EPA administrator Lisa Jackson and Interior Secretary Ken Salazar delivered two speeches apiece last week that challenged the GOP claims that the administration has put the brakes on the economy by implementing environmental over-regulation and keeping too much public land off-limits to oil and gas drilling.
At American University on Friday:
“Our mission day in, day out, is to protect the health of the American people, by keeping pollution out of the air that we all breathe, by keeping toxins out of the water that we all drink, keeping harmful chemicals out of the lands where we build our homes, and our communities, our schools, our churches,” Jackson said.And then there was Salazar who said at an April 24 National Press Club luncheon address that Republicans and other critics were living in a fantasy energy world:
“The work that we do each and every day is focused on ensuring that our economy works for the American people,” she said.
"I think that those who have stood in the way of solutions are going to find the ground shifting under their feet," Salazar maintained. "The energy world is changing, with or without them. Whether it's our oil and gas technology, our solar power plants, or our auto manufacturers, the pace of American innovation is staggering. The US is determined to lead in the new energy world."It's easy enough to argue, from the left and from a "greener" perspective, against various aspects of what both Jackson and especially Salazar are saying. Or with what Obama himself has said and done regarding opening up public lands for more drilling.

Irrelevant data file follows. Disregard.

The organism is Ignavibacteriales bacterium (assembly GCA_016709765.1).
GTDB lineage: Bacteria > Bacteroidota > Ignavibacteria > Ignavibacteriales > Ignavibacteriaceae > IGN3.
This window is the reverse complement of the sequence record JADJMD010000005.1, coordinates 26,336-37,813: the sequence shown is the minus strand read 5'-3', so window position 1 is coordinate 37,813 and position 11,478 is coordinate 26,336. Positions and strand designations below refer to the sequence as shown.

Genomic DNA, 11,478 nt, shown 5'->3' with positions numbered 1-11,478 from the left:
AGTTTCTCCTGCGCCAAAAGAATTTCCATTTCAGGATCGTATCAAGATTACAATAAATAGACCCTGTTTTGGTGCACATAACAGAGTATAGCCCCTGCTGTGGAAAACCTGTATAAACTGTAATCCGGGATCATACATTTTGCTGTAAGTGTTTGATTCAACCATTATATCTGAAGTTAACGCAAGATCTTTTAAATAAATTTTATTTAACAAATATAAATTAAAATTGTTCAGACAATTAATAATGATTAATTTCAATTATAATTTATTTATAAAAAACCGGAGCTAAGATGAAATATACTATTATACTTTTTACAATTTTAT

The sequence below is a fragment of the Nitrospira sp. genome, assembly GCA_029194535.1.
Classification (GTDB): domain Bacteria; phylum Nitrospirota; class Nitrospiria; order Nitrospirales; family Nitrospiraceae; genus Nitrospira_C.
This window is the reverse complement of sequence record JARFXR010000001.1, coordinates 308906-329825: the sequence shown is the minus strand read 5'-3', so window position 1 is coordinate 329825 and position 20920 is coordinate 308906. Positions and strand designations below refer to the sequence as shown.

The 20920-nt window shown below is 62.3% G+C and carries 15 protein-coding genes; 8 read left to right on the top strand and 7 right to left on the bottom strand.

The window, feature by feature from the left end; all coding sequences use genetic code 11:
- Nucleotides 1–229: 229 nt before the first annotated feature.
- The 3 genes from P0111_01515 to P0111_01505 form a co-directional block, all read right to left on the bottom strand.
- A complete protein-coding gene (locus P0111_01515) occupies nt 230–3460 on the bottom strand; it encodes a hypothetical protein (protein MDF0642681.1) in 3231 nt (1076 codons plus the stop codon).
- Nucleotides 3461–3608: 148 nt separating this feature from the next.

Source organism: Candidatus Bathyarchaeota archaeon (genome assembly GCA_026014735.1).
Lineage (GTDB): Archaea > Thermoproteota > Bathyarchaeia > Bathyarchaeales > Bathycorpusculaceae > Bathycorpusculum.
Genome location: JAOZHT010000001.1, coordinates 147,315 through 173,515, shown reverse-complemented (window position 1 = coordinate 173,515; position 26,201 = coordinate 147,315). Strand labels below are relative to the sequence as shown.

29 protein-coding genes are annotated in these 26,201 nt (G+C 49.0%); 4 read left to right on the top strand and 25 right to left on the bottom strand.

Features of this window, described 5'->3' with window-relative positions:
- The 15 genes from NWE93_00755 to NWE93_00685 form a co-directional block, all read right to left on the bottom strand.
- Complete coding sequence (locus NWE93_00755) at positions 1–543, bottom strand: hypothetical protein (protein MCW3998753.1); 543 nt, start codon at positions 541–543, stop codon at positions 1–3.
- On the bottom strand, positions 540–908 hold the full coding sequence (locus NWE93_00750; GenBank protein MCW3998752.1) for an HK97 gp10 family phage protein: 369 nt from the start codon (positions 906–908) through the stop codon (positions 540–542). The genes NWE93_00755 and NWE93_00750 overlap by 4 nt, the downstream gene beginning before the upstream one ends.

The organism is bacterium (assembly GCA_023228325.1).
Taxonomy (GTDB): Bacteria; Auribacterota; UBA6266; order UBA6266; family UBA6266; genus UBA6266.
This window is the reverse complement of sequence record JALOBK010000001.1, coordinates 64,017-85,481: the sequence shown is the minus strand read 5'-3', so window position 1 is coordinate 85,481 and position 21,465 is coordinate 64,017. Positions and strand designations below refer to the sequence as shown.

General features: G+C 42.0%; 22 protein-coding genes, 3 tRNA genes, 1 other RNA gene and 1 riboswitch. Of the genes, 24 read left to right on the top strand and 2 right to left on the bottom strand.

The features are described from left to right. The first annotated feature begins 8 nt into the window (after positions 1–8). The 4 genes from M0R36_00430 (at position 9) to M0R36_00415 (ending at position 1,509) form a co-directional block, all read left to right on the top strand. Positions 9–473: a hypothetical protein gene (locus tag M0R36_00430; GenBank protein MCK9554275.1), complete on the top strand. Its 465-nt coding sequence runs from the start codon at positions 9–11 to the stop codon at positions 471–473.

But, at the same time, the administration has put more billions of dollars into green energy projects than any presidency, ever. It's the closest thing the U.S. has to a desperately needed industrial plan.
Republicans would like to make that all about wasteful spending. But, in fact, it's an investment in the future with a big payoff. And it complements what many states are doing. In Iowa, for instance, wind power now generates nearly 19 percent of the state's electricity. That's in large part a result of the federal Production Tax Credit that gives incentives to the renewable energy industry by giving investors some certainty about their return on investment.
The PTC expires in eight months, and Republicans seem determined not to renew it despite the fact that it already generates tens of thousands of jobs nationwide. Government investment in new battery technology also provides jobs and lays the groundwork for many more in the future. These are just a few such investments that aren't only about jobs and energy "independence," important as those are: They are also about reducing our impact on the atmosphere by cutting carbon emissions.
Republicans and other myopic critics never seem to understand that the economy and the environment are not separate entities. They are inextricably entangled. The failure to acknowledge this, not just in rhetoric but also in policy, is yet one more arena of GOP fail. That's a message the Obama campaign team is right to keep pounding whatever its own shortcomings in the matter.